Tennessee Firefighters were injured last night, with 1 being critical,
while operating at a house fire in East Nashville. The fire broke
out around 2035 Hours last night at a single-story house on Airpark Drive.
Everything seemed to be going routine-according to a Chief-and then one of the
crews realized that they had a FF missing. They found one Firefighter
on the ground, unconscious and he was rushed to Vanderbilt University Medical
Center in critical condition. A second firefighter was also taken to the
hospital with minor burns to his cheek and neck. MORE to follow later. Keep'm
in your prayers.
FATAL RESPONDING FIRE APPARATUS CRASH WILL GO TO TRIAL BY JURY
THIS STORY IS FOR EVERY Fire/EMS officer and driver*. The
Ohio Supreme Court ruled yesterday that a trial court should reconsider
whether the city of Massillon was liable in the 2008 fire
apparatus crash that killed Ronald E. Anderson, 72, and his 4-year-old
stepgrandson, Javarre J. Tate.
On May 6, 2008, the MFD Firefighters were responding to a report of a vehicle
fire. The first apparatus responded and proceeded through
the intersection with no issue. The 2nd apparatus, E-211, also
traveling with its lights and sirens on, struck Anderson’s vehicle as he
passed through the intersection killing him and his grandson. Attorneys for
Cynthia Anderson, Ronald Anderson’s widow, have argued that
Firefighter Susan Toles (who was related to Anderson) was driving
the apparatus at excessive and unsafe speeds given the neighborhood and
type of emergency to which they were responding. Engine 211 was later found to
be operating at speeds between 49 mph and 52 mph at the point of impact.
The city has argued that the accident was unavoidable because Anderson
(who was hard of hearing) failed to yield to the oncoming fire truck at the
intersection, which has a four-way stop and a flashing red light-but had
stopped for the first apparatus, and then proceeded through the intersection,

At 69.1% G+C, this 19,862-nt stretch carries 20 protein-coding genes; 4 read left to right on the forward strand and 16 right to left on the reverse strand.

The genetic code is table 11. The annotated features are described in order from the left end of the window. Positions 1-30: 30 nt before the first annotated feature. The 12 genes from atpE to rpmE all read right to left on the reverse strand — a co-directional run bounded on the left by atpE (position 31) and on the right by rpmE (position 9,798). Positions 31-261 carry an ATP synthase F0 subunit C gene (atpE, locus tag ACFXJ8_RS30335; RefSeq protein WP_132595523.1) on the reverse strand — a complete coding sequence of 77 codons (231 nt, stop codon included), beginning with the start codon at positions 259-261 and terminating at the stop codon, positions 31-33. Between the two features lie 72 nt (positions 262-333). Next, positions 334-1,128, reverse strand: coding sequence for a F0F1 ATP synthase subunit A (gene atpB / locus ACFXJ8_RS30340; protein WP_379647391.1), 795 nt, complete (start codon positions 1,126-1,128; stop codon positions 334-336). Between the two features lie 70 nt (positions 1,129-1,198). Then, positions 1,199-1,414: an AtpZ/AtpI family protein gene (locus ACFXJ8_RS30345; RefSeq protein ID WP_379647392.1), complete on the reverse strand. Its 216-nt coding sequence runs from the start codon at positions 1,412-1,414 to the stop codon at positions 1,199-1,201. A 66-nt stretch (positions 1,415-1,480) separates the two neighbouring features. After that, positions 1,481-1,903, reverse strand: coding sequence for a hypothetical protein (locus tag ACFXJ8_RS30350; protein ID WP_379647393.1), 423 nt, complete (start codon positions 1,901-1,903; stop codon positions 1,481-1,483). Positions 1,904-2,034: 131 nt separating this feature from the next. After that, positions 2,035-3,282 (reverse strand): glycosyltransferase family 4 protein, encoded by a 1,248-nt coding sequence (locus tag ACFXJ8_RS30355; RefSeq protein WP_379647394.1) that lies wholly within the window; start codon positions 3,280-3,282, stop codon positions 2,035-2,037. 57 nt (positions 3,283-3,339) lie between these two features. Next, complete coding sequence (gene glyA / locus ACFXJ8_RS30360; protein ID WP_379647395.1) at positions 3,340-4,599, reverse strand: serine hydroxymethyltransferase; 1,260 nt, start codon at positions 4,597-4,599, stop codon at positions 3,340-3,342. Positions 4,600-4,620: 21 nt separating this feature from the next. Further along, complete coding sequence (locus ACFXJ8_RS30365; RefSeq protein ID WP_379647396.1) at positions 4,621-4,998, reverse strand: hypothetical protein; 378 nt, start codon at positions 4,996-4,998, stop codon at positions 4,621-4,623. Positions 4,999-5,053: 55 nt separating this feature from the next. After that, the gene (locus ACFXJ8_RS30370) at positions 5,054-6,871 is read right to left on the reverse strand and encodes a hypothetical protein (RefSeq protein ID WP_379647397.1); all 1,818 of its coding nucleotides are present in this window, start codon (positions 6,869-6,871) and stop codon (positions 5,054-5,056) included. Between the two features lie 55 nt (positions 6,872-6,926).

being struck by the 2nd.
Common Pleas Judge Charles Brown initially ruled the city was immune from
liability because there was no evidence that Toles or her supervisor, Capt.
Rick Annen, acted with “a malicious purpose, in bad faith or in a wanton or
The case relates to two state statutes. One law affords political
subdivisions a defense from liability if a fire truck is responding to an
emergency, as long as the operation of the vehicle does not constitute willful
or wanton misconduct. The other statute provides immunity to public employees
as long as their actions are not considered wanton or reckless.
HOWEVER, the Fifth District reversed Brown’s decision, stating
that “reasonable minds” could find the firefighters’ actions reckless because
of the rate of speed at which the truck was traveling and the obstructions that
interfered with a clear view of the intersection. The state Supreme Court wrote
in its 18-page opinion that the standards of the terms willful, wanton and
reckless are “different and distinct degrees of care and are not
interchangeable” and remanded the case back to the trial court.
*Regardless of this outcome-there are 2 people dead with
families and Firefighters (their families too) lives turned upside down.
NO ONE wants to go thru this situation at any level. STOP at controlled
intersections. HERE IS VIDEO OF THE CRASH: http://www.youtube.com/watch?v=ga_vHeGYQ34
If tonight is like most other nights over the past 50 years,
Bill Eisner will respond to at least one fire in Detroit, and he will take
pictures. He first will play cards or watch TV at a fire station, usually Squad
3, a century-old red brick building near the Packard Plant. When the alert
sounds, Eisner, 75, will jump on the rig and race to the scene with the
firefighters, and in the midst of the flashing lights, sirens, leaping flames,
black smoke and sparking wires, Eisner will calmly grab his Nikon D 200 and get
to work. This is what he has done since 1962 – document the world of the
Detroit Fire Department, the life inside the engine houses, the fires, the
firefighters’ weddings, academy graduations, promotions, funerals, memorial
services, field days and retirements....
So many NJ EMS agencies have lost equipment, vehicles and
buildings to Super Storm Sandy. As these agencies continue to
rebuild, they continue to need donations of equipment and
supplies. The NJ Department of Health, Office of Emergency Medical Services
has created a series of on-line questionnaires to connect those who can help
with those who need help. CAN YOU HELP? http://www.state.nj.us/health/ems